In the span of one week, the federal government has filed two civil suits against Swiss pharmaceutical company Novartis, alleging that the drugmaker paid kickbacks to both doctors and pharmacies to increase sales of their drugs. Allegations include paying steep speaking fees and indulging doctors in extravagant meals at lavish restaurants in an effort to persuade doctors to prescribe. In one instance, Novartis spent $10,000 for a dinner for three at Nobu, a Manhattan restaurant. Other misbehavior included fishing trips and meals at Hooters Restaurant.
Because of prescriptions written based on kickbacks, the federal government alleges that Medicare and Medicaid have paid millions of dollars in reimbursements.
Novartis is alleged also to have engaged in unethical behaviors with pharmacies, using rebates and discounts as disguised kickbacks to convince pharmacists to use their sway with doctors on their kidney transplant drug, Myfortic. The drug competes with Roche’s drug CellCept. According to the New York Times:
The lawsuit, filed in Federal District Court in Manhattan, contended that Novartis promised rebates and discounts to 20 or more pharmacies if they would persuade doctors to switch patients to Myfortic from CellCept, or to keep patients on Myfortic after the cheaper generic versions of CellCept reached the market.
The suit also alleges that Novartis strategically picked important pharmacies, and coached the pharmacists to give this advice to doctors as if it were their own, and to make no mention of Novartis or what they were receiving in return for dispensing this particular advice.
A particular example of this behavior: Novartis paid $650,000 in kickbacks to a pharmacy in Batesville, AK, which then submitted 8,300 Myfortic claims to Medicare Part B, which totaled more than $3.2 million in reimbursements.
Novartis’s strategy worked: this pharmacy alone went from $100,000 in Myfortic sales to over a million in one year.
This would not be the first time that Novartis was disciplined for its misbehaviors. Less than three years ago, the drug company settled allegations of kickbacks for $422.5 million, and also entered into a corporate integrity agreement. This agreement required compliance programs related to promotional activities, and a breach of this agreement could mean that Novartis is banned from participating in federal health care programs such as Medicare and Medicaid. This action, called exclusion, would be a huge penalty, much more serious than a fine could ever be. The federal government hasn’t said whether or not they will pursue this punishment.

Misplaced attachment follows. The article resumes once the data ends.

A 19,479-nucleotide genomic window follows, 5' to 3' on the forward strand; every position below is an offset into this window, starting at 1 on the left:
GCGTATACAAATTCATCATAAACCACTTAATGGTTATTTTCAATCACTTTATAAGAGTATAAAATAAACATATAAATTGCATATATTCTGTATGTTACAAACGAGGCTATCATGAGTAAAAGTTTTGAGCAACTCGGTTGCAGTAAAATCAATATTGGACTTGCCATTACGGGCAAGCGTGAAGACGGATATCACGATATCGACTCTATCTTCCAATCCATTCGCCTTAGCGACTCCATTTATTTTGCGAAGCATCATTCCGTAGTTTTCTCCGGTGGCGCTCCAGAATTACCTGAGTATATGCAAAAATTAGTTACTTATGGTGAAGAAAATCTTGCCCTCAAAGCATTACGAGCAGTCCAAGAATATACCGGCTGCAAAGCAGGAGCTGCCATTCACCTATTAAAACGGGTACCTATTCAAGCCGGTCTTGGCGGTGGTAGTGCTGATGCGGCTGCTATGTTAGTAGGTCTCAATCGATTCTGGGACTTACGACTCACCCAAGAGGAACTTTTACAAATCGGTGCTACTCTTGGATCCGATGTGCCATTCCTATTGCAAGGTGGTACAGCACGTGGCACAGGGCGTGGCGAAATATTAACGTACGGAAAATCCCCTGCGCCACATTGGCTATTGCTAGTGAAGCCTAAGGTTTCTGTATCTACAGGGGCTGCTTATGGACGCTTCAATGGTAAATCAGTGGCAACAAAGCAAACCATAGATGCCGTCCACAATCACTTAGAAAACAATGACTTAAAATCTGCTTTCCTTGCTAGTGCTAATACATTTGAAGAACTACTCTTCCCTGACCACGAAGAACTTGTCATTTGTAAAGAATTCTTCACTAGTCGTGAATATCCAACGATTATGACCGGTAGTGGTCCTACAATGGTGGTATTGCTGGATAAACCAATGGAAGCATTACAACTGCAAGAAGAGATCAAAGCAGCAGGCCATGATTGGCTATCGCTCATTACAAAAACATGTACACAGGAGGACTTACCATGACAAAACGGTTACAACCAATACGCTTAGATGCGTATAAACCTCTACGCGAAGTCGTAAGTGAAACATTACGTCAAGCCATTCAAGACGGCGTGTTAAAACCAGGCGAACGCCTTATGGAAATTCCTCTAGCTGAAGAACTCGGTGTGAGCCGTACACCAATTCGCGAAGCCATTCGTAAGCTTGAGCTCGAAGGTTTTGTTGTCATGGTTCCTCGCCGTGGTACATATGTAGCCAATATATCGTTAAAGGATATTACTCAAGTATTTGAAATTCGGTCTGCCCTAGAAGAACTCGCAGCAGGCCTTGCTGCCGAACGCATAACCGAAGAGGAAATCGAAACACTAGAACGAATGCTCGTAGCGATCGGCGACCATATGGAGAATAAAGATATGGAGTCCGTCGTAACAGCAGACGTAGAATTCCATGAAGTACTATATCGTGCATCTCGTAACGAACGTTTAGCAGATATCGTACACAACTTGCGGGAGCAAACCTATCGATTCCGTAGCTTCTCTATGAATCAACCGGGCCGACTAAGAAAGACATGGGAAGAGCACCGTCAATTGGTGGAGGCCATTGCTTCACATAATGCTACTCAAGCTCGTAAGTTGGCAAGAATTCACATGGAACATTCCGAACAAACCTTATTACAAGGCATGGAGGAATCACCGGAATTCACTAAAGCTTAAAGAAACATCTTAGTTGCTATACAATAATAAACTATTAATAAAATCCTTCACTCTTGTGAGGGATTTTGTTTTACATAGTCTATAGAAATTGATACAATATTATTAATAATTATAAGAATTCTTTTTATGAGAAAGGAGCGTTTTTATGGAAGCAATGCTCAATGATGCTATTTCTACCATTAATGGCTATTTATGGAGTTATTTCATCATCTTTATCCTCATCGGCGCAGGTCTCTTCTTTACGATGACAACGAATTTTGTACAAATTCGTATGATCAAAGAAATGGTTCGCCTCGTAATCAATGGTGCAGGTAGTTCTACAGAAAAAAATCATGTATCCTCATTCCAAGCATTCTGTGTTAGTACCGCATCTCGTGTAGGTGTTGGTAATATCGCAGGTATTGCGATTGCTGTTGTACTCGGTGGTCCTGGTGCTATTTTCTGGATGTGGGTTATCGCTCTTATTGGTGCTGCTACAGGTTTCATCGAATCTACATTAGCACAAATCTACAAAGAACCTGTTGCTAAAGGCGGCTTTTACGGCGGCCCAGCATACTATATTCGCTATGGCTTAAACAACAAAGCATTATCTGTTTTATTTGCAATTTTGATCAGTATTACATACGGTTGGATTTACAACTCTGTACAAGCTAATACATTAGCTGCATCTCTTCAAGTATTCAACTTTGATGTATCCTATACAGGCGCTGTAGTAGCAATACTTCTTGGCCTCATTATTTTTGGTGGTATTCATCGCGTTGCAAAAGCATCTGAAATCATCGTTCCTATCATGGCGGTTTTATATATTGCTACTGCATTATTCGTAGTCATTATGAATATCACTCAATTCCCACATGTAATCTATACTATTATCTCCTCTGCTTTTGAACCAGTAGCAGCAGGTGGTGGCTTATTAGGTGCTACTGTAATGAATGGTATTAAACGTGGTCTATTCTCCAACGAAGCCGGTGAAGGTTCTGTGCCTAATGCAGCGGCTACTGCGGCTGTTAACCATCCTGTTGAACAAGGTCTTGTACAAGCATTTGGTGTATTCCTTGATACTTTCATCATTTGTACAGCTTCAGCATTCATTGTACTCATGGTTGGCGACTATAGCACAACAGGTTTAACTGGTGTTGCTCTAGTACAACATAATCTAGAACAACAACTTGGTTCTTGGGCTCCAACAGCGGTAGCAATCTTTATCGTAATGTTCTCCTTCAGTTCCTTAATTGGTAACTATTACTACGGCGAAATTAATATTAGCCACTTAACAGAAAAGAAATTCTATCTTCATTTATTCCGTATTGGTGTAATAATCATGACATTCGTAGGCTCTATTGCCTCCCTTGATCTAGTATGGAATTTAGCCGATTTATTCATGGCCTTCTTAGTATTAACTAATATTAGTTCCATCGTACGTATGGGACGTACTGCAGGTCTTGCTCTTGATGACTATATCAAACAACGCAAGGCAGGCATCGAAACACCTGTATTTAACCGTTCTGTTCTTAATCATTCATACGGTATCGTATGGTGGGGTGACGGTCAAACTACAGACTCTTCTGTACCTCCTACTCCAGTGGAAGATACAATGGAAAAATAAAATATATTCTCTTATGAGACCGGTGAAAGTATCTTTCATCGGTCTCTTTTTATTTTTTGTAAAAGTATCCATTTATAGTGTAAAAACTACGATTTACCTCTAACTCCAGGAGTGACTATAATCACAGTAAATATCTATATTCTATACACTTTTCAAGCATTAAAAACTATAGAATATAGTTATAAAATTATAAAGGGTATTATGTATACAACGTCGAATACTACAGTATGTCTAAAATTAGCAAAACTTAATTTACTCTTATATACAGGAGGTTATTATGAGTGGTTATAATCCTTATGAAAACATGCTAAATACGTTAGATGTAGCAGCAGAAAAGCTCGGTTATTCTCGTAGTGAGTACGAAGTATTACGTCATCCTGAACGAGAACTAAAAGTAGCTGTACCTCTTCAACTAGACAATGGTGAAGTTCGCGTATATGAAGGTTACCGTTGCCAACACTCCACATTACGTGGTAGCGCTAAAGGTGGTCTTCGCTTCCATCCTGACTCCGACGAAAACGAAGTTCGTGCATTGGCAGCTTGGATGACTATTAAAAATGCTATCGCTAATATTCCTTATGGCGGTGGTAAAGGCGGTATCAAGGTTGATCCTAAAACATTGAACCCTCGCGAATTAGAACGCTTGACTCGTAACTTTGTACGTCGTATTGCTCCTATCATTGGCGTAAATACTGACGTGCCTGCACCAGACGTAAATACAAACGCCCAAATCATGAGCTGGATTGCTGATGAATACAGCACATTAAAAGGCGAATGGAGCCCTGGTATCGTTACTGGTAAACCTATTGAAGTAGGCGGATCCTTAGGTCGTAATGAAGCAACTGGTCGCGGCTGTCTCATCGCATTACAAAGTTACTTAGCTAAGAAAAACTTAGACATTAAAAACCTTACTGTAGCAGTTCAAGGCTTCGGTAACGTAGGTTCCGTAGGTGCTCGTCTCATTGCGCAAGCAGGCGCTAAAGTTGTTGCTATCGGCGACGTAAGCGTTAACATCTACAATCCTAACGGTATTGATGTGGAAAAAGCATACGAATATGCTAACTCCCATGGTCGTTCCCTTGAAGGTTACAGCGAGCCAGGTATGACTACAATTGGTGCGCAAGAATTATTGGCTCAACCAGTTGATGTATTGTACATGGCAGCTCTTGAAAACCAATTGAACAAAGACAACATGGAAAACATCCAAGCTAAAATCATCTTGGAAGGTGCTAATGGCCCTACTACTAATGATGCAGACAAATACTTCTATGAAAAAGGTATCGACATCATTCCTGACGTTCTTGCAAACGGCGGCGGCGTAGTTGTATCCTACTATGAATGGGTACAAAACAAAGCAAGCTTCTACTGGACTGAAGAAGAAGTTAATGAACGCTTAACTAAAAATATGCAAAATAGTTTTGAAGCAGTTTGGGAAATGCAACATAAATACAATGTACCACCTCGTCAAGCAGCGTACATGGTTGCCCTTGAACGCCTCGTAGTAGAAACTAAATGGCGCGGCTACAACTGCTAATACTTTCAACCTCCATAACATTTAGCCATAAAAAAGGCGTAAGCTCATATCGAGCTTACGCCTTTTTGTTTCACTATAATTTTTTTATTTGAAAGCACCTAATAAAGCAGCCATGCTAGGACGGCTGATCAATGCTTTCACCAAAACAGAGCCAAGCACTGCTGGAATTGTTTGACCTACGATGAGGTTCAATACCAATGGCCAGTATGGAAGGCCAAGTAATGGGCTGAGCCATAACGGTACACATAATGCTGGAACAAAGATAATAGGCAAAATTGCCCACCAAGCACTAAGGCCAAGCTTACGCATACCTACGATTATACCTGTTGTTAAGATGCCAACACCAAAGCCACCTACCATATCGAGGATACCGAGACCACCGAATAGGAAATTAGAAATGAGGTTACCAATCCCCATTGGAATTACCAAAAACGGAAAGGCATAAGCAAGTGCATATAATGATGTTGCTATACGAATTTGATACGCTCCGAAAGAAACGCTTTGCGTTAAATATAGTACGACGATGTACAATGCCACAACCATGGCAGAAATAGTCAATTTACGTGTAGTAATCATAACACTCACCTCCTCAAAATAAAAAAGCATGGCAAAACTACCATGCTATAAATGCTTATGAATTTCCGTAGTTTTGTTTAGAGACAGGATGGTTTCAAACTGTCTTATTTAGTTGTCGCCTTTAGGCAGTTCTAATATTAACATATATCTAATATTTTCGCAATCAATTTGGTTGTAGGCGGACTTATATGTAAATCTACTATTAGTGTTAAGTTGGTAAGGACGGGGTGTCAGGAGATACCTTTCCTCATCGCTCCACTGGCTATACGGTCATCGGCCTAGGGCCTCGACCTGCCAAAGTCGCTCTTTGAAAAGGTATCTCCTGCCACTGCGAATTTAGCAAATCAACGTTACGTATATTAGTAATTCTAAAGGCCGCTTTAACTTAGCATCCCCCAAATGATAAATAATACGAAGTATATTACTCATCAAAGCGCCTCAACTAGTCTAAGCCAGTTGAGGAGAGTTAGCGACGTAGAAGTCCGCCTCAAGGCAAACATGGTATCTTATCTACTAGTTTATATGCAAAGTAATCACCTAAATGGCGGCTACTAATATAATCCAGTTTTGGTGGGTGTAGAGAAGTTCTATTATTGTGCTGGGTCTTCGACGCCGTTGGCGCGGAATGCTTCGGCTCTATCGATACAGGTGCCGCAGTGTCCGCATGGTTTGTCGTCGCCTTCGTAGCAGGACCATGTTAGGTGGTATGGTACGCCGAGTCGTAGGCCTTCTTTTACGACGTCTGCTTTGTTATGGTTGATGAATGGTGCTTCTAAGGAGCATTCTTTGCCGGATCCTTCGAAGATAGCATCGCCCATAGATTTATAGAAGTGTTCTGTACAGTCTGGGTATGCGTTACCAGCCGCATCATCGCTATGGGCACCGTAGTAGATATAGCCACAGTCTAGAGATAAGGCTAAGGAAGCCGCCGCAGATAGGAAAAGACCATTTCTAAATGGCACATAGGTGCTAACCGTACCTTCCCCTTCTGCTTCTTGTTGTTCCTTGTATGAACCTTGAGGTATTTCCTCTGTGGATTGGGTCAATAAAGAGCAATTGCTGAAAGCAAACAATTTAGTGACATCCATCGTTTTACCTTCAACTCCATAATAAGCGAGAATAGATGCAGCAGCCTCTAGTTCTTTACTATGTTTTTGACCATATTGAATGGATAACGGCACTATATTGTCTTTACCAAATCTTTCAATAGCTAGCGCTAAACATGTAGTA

This is not the first time a pharmaceutical company has been caught in unethical behaviors. Nor is it the first time that a drug company has been a repeat offender. Drug companies are building these government fines into their business models, and as long as the profits they make from their misbehavior exceed the fines, they have no real incentive to change.
It is the patient that is the real loser in this situation. Yes, the federal government suffers when drug companies use the system and end up getting reimbursed by Medicare and Medicaid. But it is the patients who are receiving medical advice and treatment that is anything but objective. They are being prescribed a particular medicine not because it is the best option, but because they got a free dinner at a fancy restaurant or a massive “speaking fee” for a presentation. This is not how medicine in the U.S. should work.
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